“We are going to see the rich countries dominate access to the vaccine and the poor countries have almost none. The speed to get to the vaccine is going to determine the speed of economic recovery, because getting everyone back to work the way that we’ve had in the past is going to require a fully vaccinated population. There are going to be countries that come out of this many years faster than other countries. And the countries that are going to come out of this faster will be the ones that are already developed and economically stronger. So, the inequality issue is going to be so much larger.”
Sacha Romanovitch is the CEO of Fair4All Finance. She used to run the accountancy firm Grant Thornton in the UK. She says,
“The one thing this proves is that trickle-down economics doesn’t work. Much of caring for the most vulnerable has been delegated to charities. What we are seeing with the fallout from COVID-19 is that it’s the most vulnerable who are being squeezed the most.”
She believes, “We really need to create space for insight and reflection. People must have the opportunity to appreciate – what has been different about their lives over these months and what do they want to be different in the future? It may be a zillion little changes by individuals that create the new normal. But we need to actively redesign our lives in this new context.”
Osvald Bjelland, the CEO of advisory firm Xynteo, describes our future challenge like this,
“This growth model has ended up on the rocks. The conflict between humans and nature is untenable. We can no longer avoid the conflict between the few and the many with more and more money in the pockets of the few. The intergenerational stress between young and old and between short term and long term needs to be seriously addressed.”
BIG CHANGES START WITH SMALL STEPS
All our leaders in lockdown agreed that COVID-19 had brought society to a crossroads. We can choose one path or another.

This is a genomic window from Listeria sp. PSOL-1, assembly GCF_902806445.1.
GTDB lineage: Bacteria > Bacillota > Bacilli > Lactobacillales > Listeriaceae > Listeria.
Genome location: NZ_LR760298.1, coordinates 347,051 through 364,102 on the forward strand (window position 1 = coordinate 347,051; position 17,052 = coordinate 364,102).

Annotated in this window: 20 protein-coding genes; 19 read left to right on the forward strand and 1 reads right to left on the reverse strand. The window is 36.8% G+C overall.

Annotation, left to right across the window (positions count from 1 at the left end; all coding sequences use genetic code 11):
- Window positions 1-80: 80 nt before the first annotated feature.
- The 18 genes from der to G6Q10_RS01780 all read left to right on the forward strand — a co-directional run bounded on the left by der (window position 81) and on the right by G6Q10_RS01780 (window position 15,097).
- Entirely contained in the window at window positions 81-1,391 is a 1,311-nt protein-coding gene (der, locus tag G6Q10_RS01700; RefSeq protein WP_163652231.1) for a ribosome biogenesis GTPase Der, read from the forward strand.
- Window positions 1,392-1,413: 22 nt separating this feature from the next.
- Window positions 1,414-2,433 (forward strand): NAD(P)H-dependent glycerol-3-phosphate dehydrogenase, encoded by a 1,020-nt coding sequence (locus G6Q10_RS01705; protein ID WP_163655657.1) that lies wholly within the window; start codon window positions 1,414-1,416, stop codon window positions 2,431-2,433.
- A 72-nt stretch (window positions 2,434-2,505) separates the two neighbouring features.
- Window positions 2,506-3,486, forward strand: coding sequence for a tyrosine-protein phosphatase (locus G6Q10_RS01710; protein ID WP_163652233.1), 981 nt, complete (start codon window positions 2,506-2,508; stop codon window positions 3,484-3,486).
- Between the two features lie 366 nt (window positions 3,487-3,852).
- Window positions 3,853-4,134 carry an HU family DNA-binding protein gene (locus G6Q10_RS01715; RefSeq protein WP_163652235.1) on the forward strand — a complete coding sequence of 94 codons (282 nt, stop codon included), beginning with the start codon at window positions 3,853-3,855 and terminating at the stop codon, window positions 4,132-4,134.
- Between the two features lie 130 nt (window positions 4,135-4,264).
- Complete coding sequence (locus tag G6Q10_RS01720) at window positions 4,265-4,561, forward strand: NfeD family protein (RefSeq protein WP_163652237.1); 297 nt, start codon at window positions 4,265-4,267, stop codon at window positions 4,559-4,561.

We owe it to our children and our grandchildren not to go back to the way we were. We owe it to the millions who’ve been infected and the many hundreds of thousands of people who died to not let this moment pass idly by. We must use the memory of the experience of COVID-19 to make this year’s New Year resolutions stick. It is only thought the new habits of many that we will improve our world and improve the lives of the eight billion people who inhabit this planet. How successful will we be in this endeavour? In the end, as always, it all comes down to leadership.
ABOUT THE AUTHOR
ATHOLL DUNCAN is the Chair of the leadership development business, Black Isle Group. He worked as a journalist, TV producer and executive for the BBC for more than 20 years. He was Head of News and Current Affairs for BBC Scotland from 2007 to 2011. Atholl is an Insead certified executive coach, who has studied leadership at Harvard and Cranfield. He is currently Chair of the Scottish salmon industry, which is Britain’s largest food exporter; Audit Chair of a cinema business; Chair of UK Coaching, and is a Non-Executive Director and former Chair of the British Horseracing Authority. He works mainly in London and internationally and has a home in Scotland.
Leaders in Lockdown is a unique insight from the women and men who were on the front line of leading the business world’s fight against COVID-19. From New York to Singapore to Hong Kong to the City of London, it captures a remarkable moment in time – when the global economy was brought to a shuddering halt in the struggle to contain a deadly pandemic. These first-hand accounts of 100 days of lockdown tell stories of leadership in a crisis. They also share the wisdom of some of the world’s most thoughtful business leaders as they predict how the world will change because of COVID-19.